In December of last year, nearly 200 nations gathered in Montreal and agreed on the Global Biodiversity Framework (GBF). The GBF sets a goal for the world to live in harmony with nature by 2050 and includes 23 targets to stop and reverse biodiversity loss by 2030. Although politicians and government officials were focused on finalizing the text, the conference was bustling with discussions, debates, and events. With over 10,000 delegates in attendance, it was truly a global conversation on the importance of protecting nature for future generations.
At this biodiversity COP, it was notable that businesses attended in significant numbers for the first time. It was inspiring to see businesses recognize their role in restoring nature alongside conservation NGOs, youth leaders, and local Indigenous groups. To adequately address the issue of biodiversity loss, a diverse range of stakeholders is needed. The final language in the targets reflects the importance of all stakeholders in achieving the overall goal of living in harmony with nature by 2050.
One standout aspect of the conference was the visibility and ambition of financial institutions. Many examples of private finance and blended funding models were presented in side-events throughout the weeks. This demonstrated that the shift towards nature-positive outcomes, known as “greening finance,” is already happening and can be scaled up with the right governance and frameworks. This achievement is key to mobilizing more investment from the financial sector and providing the necessary means of implementing the overall goals of the GBF.
Understanding the Kunming-Montreal Global Biodiversity Framework
Despite several secondary announcements made at the conference, the Framework itself was the most significant takeaway. It outlines the necessary steps for governments to translate into concrete actions. The framework sets goals and targets that clearly define the work ahead, who needs to be involved, what needs to change, and the types of actions required.
The targets include reversing harmful subsidies for nature (Target 18), additional finance to support transitional change and deliver the goals (Target 19), and two 30×30 targets for degraded ecosystems (Target 2) and effective conservation and management of ecosystems (of particular importance for biodiversity and ecosystem services). Inclusion and a rights-based approach are strongly emphasized across all targets.
The targets are categorized into three groups: reducing threats to biodiversity (Targets 1-8), meeting people’s needs through sustainable use and benefit-sharing (Targets 9-13), and tools and solutions for implementation and mainstreaming (Targets 14-23). These targets will be translated into country-level plans for biodiversity through strategies, policies, and legislation.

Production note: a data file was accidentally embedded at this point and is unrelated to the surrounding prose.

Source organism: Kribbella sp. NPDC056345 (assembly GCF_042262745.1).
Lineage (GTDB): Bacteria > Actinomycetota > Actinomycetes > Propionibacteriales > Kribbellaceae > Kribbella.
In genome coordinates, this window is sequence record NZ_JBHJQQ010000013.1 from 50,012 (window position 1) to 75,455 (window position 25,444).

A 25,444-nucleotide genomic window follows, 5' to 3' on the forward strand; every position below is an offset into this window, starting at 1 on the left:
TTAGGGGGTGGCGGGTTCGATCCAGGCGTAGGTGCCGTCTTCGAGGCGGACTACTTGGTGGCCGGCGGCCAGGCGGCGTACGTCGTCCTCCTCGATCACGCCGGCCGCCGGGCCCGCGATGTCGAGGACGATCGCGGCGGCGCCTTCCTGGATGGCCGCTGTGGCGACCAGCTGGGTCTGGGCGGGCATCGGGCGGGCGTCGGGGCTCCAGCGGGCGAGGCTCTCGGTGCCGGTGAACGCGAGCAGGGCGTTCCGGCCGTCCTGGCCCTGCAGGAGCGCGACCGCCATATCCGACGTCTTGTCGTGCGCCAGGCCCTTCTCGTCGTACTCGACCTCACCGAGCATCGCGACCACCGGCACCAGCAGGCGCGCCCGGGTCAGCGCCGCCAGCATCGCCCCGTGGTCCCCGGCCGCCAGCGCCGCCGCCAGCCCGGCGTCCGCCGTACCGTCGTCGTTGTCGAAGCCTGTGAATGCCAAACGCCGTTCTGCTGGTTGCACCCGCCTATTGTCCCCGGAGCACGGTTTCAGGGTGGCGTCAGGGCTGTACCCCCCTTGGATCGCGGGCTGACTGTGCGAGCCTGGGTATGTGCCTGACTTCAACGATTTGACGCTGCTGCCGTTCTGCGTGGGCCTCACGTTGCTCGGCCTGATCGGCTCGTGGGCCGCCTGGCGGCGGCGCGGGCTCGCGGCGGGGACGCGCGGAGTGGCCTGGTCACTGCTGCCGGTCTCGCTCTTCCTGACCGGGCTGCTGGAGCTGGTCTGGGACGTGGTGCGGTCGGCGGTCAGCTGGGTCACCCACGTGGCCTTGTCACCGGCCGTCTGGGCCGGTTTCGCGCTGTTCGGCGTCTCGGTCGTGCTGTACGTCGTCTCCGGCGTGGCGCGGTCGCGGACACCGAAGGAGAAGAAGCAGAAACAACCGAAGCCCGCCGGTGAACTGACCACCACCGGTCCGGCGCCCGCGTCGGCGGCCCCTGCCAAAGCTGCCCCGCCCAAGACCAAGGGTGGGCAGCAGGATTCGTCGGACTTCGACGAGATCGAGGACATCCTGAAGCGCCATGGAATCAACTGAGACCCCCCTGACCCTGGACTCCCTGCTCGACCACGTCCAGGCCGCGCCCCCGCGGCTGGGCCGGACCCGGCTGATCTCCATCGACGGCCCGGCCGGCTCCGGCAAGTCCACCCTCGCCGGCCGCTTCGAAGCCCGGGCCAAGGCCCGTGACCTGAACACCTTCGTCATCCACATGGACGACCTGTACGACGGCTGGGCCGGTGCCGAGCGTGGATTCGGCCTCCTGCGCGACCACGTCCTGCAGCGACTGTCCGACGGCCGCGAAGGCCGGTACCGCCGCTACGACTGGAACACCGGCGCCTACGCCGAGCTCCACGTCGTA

Although the specific impacts of each target or the GBF as a whole are not yet clear, the overarching path is evident. The goals include protecting larger areas for nature, restoring degraded ecosystems, shifting finance and subsidies towards nature-positive activities, and increasing scrutiny of businesses’ impact on nature. The implications for businesses will take some time to fully emerge.
A Target for Businesses
The Framework set a target specifically for businesses for the first time, with Target 15 requiring them to assess and disclose their nature-related risks, impacts, and dependencies across the value chain. While not yet a legal requirement, the launch of the Taskforce on Nature-related Financial Disclosures (TNFD) framework is anticipated to lead to several nations mandating nature-related reporting in the coming years, similar to the Task Force On Climate-related Financial Disclosures (TCFD). TNFD is currently co-funded by the UK Government, and at COP15, Germany committed €29 million for its implementation.
There are already commitments in place, such as President Biden’s pledge to protect 30% of the USA’s land and sea, and the European Union’s Corporate Sustainability Reporting Directive (CSRD), which will require disclosure similar to the TNFD.
The final three targets emphasize the need for inclusivity and diversity in protecting and restoring biodiversity, stressing that this will create the best solutions for people and the planet. Without halting biodiversity loss and restoring nature, meeting the social goals of the Sustainable Development Goals will not be possible, and vice versa.
For companies like S7Clear, actions will focus on integrating biodiversity into planning and development processes and environmental assessments (Target 14) and ensuring that large companies and financial institutions regularly monitor, assess, and transparently disclose their nature-related risks, dependencies, and impacts (Target 15).
Success in meeting the 23 targets by 2030 will determine the success of the GBF, and even small steps count towards achieving these goals. For example, the UK Business & Biodiversity Forum’s Nature Positive Pledge allows businesses to commit to becoming nature positive and contributing to the GBF goals. Working together with all stakeholders, including governments, local communities, Indigenous groups, and corporations, will be crucial to achieving these targets and protecting our natural ecosystems.